Talk to those engaged in crowdfunding (CF) and inevitably the issue of regulation will emerge.
This is probably the single largest ‘risk’ for the future of a promising platform operating in an unregulated environment.
Regulators have to try to balance the potentially immense benefits of CF and the real threat of abuse of this people-powered phenomenon. In this article, I share own personal views based on my unique experience of being involved in the startup of three platforms, all based in Singapore and focused on deals from Asia-Pacific.
The CF industry has incredibly broad applications, from charity to equity, from music to real estate.
Regulations apply more to investment-type crowdfunding. The most common type is debt (commonly termed peer-to-peer or P2P), followed by equity and today increasingly also the emergence of revenue-sharing and profit-sharing deals.
On one side, we have the light and adaptive approach, exemplified by the UK and New Zealand while on the other, we have regulatory intervention with the introduction and implementation of new rules and guidelines, sometimes with licensing requirements as the case is in the US and many European nations.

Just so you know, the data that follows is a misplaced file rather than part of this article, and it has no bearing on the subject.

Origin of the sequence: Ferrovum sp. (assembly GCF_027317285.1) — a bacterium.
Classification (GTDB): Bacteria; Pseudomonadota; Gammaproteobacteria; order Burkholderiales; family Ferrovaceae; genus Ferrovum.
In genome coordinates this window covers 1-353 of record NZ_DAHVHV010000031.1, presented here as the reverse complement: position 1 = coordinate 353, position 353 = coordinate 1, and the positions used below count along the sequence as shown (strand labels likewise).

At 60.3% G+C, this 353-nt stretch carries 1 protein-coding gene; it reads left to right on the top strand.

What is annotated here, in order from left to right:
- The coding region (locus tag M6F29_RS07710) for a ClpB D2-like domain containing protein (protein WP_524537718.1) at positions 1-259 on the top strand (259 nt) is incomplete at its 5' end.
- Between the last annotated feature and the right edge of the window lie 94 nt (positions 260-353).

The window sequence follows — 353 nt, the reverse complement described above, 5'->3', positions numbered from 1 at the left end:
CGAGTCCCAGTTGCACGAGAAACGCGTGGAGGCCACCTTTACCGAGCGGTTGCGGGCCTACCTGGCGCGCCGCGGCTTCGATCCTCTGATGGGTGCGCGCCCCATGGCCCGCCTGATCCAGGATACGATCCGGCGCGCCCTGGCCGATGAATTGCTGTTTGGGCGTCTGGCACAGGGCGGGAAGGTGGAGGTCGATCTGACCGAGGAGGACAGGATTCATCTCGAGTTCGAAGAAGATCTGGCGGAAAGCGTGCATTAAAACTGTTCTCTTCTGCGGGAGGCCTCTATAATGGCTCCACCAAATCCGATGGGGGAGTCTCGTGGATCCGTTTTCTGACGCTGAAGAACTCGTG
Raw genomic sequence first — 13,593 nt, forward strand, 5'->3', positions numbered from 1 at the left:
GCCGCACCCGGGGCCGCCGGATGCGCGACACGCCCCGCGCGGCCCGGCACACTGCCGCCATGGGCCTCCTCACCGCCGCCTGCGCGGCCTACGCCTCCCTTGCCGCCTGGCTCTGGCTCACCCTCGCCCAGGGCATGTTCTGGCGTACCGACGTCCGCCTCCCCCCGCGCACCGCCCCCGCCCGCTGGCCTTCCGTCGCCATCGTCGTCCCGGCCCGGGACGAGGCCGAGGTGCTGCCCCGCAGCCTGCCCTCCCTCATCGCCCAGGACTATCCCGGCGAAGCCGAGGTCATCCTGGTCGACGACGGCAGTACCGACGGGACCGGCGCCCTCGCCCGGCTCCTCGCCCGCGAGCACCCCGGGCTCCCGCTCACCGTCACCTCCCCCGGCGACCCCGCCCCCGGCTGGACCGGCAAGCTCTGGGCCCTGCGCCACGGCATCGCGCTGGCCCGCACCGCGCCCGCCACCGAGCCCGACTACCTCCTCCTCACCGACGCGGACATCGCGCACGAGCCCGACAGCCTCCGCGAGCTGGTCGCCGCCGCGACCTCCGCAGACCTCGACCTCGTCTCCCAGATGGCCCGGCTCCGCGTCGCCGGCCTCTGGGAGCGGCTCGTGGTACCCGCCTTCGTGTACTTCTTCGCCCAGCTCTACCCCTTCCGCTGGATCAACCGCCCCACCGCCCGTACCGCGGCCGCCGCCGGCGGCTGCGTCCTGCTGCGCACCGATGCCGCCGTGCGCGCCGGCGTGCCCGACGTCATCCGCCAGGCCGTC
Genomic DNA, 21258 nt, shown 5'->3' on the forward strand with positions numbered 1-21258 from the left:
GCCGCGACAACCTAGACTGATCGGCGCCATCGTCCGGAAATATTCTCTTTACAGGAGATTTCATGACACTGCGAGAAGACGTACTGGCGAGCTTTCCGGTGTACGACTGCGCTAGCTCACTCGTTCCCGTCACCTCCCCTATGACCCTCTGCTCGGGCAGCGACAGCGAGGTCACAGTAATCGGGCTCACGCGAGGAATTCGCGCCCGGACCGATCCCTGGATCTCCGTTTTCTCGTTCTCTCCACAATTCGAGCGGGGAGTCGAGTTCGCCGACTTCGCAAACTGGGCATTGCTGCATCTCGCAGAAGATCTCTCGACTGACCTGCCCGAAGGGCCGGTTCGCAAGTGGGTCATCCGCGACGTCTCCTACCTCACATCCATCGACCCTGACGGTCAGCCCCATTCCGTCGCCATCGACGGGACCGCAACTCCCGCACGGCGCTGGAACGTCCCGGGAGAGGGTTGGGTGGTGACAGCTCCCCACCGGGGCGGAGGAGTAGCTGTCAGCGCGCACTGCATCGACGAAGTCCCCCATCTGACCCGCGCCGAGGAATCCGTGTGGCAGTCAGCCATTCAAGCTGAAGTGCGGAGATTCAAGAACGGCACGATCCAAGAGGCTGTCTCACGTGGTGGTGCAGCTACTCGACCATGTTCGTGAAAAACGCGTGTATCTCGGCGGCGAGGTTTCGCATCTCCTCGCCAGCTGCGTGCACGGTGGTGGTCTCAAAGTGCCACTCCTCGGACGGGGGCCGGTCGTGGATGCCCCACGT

Industry Comparison: Malaysia VS Singapore
Singapore is a global financial centre, and today also as a vibrant hub for venture capital and startup innovation. Out of six to seven ‘unicorns’ in Asean, three are from Singapore.
Malaysia is one of the global leaders in Islamic Finance, which continues to grow strongly. It too has spent considerable resources on encouraging and developing startups, with encouraging results.
Malaysia is well-placed to host and develop Islamic Fintech startups and initiatives.